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People v. Rial

Appellate Division of the Supreme Court of New York, Fourth Department
Jan 20, 1966
25 A.D.2d 28 (N.Y. App. Div. 1966)


In Rial, after a 12-day trial, during deliberations, the foreman requested that the jury be permitted to retire for the evening due to the illness of a juror and, the next morning, informed the court that the same juror was unable to continue deliberations.

Summary of this case from People v. Washington


January 20, 1966.

Appeal from the Steuben County Court, LYMAN H. SMITH, J.

Joseph J. Nasser and William J. Holbrook for appellant.

Lurton G. Whiteman, District Attorney ( Brian C. Flynn and Donald G. Purple, Jr., of counsel), for respondent.

Defendant appeals from a conviction of murder in the second degree on two counts.

The indictment charged murder in the first degree in two counts alleged to have been committed on January 30, 1964. There were no eyewitnesses to the crimes. The bodies of the victims were discovered on February 20 and 21, 1964. The defendant had been confined in a hospital from February 5 to May 7 as a result of a tractor accident in which he sustained, among other injuries, a broken left leg, fracture of the pelvis, and a crushed chest with collapsed lung. Suspecting defendant of the killings, on February 21 police officers attempted to interview him with a tape recorder, but were advised by the hospital administrator that permission could not be granted without a court order on the ground that it would be a violation of defendant's right of privacy. Thereafter an eavesdropping order was obtained ostensibly pursuant to section 813-a of the Code of Criminal Procedure. This section had no pertinency upon the facts presented here, and the method employed by the authorities obviously was a subterfuge to placate the administrator. However, a tape recorder was "planted" and the conversations between defendant and investigating officers recorded on February 22, 25, and March 24, without the knowledge or permission of defendant.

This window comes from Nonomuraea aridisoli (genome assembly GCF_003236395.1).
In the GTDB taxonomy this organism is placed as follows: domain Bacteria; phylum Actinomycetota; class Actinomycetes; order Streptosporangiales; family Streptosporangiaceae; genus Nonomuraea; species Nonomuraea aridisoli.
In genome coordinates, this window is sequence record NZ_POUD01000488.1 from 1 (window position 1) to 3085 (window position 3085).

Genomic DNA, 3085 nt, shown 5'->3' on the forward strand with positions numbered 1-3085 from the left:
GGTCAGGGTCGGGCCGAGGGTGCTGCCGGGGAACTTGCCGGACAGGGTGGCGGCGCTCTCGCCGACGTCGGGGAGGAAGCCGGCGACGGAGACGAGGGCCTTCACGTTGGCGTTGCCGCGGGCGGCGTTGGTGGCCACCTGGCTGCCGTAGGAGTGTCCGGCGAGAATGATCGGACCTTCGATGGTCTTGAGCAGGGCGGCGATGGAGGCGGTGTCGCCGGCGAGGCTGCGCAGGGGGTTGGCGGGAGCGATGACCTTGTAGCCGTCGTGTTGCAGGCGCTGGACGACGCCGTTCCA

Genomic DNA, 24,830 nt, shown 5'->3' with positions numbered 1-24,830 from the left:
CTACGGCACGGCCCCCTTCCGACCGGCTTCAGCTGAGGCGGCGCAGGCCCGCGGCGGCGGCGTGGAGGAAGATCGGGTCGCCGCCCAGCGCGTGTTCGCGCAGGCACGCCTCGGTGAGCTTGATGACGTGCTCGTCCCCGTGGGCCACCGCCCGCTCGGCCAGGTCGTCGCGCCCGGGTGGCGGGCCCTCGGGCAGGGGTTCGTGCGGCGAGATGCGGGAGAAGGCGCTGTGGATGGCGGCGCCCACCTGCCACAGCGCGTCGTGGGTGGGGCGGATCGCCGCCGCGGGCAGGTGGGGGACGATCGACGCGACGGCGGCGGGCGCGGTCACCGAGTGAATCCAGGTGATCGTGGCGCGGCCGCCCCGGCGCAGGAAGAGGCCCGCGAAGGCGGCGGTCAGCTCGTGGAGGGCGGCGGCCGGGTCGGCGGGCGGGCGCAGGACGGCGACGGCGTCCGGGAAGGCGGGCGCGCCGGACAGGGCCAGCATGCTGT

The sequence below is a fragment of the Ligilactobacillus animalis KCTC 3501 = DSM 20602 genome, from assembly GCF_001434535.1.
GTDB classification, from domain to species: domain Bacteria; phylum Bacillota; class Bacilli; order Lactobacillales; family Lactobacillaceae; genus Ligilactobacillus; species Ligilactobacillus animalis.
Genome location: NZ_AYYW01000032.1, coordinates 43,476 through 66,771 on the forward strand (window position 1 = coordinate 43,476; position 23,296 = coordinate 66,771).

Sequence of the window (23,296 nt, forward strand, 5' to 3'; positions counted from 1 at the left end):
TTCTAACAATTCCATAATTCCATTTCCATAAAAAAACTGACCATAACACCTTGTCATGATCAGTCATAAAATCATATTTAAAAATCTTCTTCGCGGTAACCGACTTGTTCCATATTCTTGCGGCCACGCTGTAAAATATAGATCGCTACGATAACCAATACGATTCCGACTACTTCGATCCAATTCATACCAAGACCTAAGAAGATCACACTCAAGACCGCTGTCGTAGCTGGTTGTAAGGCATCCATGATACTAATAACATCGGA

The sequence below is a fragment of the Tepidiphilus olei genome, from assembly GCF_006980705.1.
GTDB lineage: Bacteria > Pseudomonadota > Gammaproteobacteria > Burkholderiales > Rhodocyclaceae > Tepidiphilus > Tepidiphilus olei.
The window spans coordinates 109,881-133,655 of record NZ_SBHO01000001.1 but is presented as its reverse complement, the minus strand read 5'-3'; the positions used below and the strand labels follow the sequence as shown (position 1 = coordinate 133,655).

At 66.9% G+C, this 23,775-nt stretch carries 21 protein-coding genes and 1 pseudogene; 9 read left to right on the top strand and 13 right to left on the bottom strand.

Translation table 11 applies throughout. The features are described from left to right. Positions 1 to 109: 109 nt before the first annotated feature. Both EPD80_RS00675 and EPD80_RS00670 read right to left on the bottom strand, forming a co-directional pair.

During these conversations, although defendant was repeatedly accused of the crimes and made incriminatory statements, he never made a confession and at all times denied any participation in the killings. While the recordings were not received in evidence upon the trial, they were used to refresh the recollection of prosecution witnesses.

The law is well established that inculpatory and inconsistent exculpatory statements will be suppressed if police officers acquire them by unlawfully invading or trespassing upon a person's constitutionally protected area, such as his home ( Silverman v. United States, 365 U.S. 505), a room in a hotel or in a boardinghouse ( Stoner v. California, 376 U.S. 483, 490) or a store ( Wong Sun v. United States, 371 U.S. 471; Lanza v. New York, 370 U.S. 139, 143; 11 N.Y. Law Forum, p. 328 et seq.).

"A hospital has been compared to a kind of specialized hotel where the sick or infirm in body or mind may be treated by physicians expressly or impliedly employed by them." (27 N.Y. Jur., Hospitals and Asylums, p. 193.) One confined in a hospital may establish a residence in the county where the institution is located. ( Bradley v. Plaisted, 277 App. Div. 620.) We conclude that the acts of the police officers were an unlawful invasion of an area which was constitutionally protected and the ensuing admissions and inconsistent exculpatory statements obtained should be suppressed as "no less the `fruit' of official illegality than the more common tangible fruits of the unwarranted intrusion." ( Wong Sun v. United States, supra, p. 485; see, also, People v. Rodriguez, 11 N.Y.2d 279, 287.)

Therefore, under the facts in this case, it was error to receive in evidence the interrogation acquired while defendant was confined in the hospital. This was grossly prejudicial to defendant and in and of itself calls for a reversal.

There are other errors in the case but we will discuss only three of them.

(1) Receipt of improper evidence. Photographs showing the bodies of the decedents in the barn depicting grisly scenes had no probative value and were highly inflammatory. Some were merely marked, then exhibited to the jury; others were marked and received in evidence. Neither course was proper. It was also improper to mark bloodstained garments for identification, parade them before the jury and never offer them in evidence. The failure to offer was practically an admission by the District Attorney that they were not admissible. We can conceive of no other purpose than to excite the sympathy and passion of the jury.